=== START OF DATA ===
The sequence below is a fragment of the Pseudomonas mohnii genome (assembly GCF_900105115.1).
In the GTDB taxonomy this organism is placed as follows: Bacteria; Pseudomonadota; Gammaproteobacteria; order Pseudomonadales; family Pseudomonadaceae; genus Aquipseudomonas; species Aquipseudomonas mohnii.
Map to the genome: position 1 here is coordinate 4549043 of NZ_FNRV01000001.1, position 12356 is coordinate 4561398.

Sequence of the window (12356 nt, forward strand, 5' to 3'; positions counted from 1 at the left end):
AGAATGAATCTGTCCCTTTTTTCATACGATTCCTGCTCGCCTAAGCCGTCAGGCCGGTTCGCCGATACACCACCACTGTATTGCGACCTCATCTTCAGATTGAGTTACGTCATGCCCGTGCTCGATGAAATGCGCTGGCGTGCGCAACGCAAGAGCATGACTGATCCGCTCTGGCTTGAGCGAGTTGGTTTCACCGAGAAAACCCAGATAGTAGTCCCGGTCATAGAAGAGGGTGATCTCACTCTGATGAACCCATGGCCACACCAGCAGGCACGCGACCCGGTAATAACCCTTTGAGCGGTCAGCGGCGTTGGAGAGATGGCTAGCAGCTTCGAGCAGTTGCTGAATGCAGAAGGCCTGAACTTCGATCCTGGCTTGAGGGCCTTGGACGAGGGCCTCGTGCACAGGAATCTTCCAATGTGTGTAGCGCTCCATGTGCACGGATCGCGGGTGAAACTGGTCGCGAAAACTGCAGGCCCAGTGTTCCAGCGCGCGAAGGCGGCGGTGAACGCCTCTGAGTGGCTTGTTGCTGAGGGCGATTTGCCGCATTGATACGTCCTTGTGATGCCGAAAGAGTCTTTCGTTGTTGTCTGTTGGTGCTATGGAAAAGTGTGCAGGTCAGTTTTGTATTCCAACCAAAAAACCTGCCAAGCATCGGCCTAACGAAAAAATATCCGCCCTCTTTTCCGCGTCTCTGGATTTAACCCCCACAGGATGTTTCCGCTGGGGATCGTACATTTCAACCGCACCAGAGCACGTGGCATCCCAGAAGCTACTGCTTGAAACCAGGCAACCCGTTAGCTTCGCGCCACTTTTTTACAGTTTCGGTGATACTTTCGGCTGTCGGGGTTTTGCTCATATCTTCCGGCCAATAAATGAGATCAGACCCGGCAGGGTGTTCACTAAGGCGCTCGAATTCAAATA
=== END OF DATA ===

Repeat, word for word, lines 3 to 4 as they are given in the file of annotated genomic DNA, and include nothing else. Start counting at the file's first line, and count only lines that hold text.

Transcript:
Map to the genome: position 1 here is coordinate 4549043 of NZ_FNRV01000001.1, position 12356 is coordinate 4561398.

Sequence of the window (12356 nt, forward strand, 5' to 3'; positions counted from 1 at the left end):